When I was 9, my mother was gone and my father had to learn to cook.
Everyday he would get home from the factory and would try a new dish. There was nobody else: the neighbours were mostly Canadian and we had no family there to help. He didn’t have experience — unless you count heating rations in the army — and he didn’t have the patience. How many times did we eat chewy fettuccine because he couldn’t wait another five minutes? How many pots were destroyed because he wasn’t willing to wait by the stove as the rice burned onto the bottom? How many plates were thrown at the wall in fits of anger, food and dinnerware shrapnel ricocheting off the wall?
Nowadays, sometimes, I laugh thinking about him: a tall brute with hands that weren’t trained for the kitchen. At the time my younger sister and I rarely laughed. Nothing turned out right, and some nights we starved. I learned tricks, but my sister ate it all. She so loved my father. One day he tried to make chicken soup, adding too much salt for flavour. What was left was a salty mess. I sopped it up with bread, making it tolerable, but she ate it all, wincing with every sip. I took care of her that night, rubbing her back, and fetching water while she vomited into the late hours of the night.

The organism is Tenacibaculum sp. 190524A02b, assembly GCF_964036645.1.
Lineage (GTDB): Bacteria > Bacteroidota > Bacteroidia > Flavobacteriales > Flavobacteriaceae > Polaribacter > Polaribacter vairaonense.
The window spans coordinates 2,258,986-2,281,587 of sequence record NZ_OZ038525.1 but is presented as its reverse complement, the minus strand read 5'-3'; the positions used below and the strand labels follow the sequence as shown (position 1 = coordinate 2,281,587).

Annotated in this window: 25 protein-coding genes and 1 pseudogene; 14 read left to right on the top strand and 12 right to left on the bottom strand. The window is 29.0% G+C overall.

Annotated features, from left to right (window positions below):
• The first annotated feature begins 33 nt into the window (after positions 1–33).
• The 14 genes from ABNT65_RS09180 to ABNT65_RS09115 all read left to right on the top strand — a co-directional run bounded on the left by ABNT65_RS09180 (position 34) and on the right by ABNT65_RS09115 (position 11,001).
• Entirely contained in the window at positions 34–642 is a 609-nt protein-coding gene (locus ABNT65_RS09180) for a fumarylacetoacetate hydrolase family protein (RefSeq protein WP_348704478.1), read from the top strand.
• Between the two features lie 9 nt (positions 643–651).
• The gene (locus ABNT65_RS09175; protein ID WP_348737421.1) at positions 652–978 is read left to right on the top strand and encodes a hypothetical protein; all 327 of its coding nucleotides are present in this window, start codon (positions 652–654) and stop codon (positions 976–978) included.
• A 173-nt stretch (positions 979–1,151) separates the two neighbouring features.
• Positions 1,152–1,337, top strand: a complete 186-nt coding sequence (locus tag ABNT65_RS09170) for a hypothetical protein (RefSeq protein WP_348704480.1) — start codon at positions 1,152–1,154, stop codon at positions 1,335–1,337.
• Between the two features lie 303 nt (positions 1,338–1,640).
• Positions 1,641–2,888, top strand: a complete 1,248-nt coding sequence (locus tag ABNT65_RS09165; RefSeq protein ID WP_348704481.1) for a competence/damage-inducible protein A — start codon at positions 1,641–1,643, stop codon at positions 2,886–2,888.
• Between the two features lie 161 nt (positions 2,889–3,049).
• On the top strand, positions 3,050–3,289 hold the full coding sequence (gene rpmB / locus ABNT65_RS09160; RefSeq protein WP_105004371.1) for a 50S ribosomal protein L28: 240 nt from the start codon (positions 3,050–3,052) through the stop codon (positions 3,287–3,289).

I remember when the anniversary came. It was in the middle of summer. We were out all day and came home to find my father, early from the factory, halfway into a momentous endeavour. Vegetables were spread across the table and the counter, pots of water boiled on the stove, potato peels overflowing in the bin. He was pensive, looming over her cookbook, holding it open with one elbow, his lips moving as he read my mother’s annotations. I could see his patience, his dedication, the way he was careful and meticulous like never before. I could smell it — not the singeing of pots or pasta, but a smell that hadn’t lived in the house for a year. This is what a meal should smell like.
We went into the yard and I watched my sister play. I knew the day, knew why it was important, but my sister was too young. She didn’t remember what it was like to have a mother. One day she was there, the next she was gone. My sister missed her, but couldn’t really claim to have known her.
He called us in from the yard. That day, he set the table with our best table cloth. Candles were lit and placed. The water jug was full and cool to the touch (and the table wine was next to my father because he thought I was still too young). I remember a dish full of boiled potatoes, steam still rising off them, soft enough to chew, but easy enough to spear with a fork. A tin of olive oil was in arm’s reach. There was a salad like she used to make, with beets, carrots, onions, and beans, lightly dressed in sunflower oil. At each plate our cutlery and a loaf of bread. And the main course, the beef, burgundy style, ready in the middle. The dishes didn’t really compliment each other, but that didn’t matter. He smiled, beaming over his creation. He knew his work was good.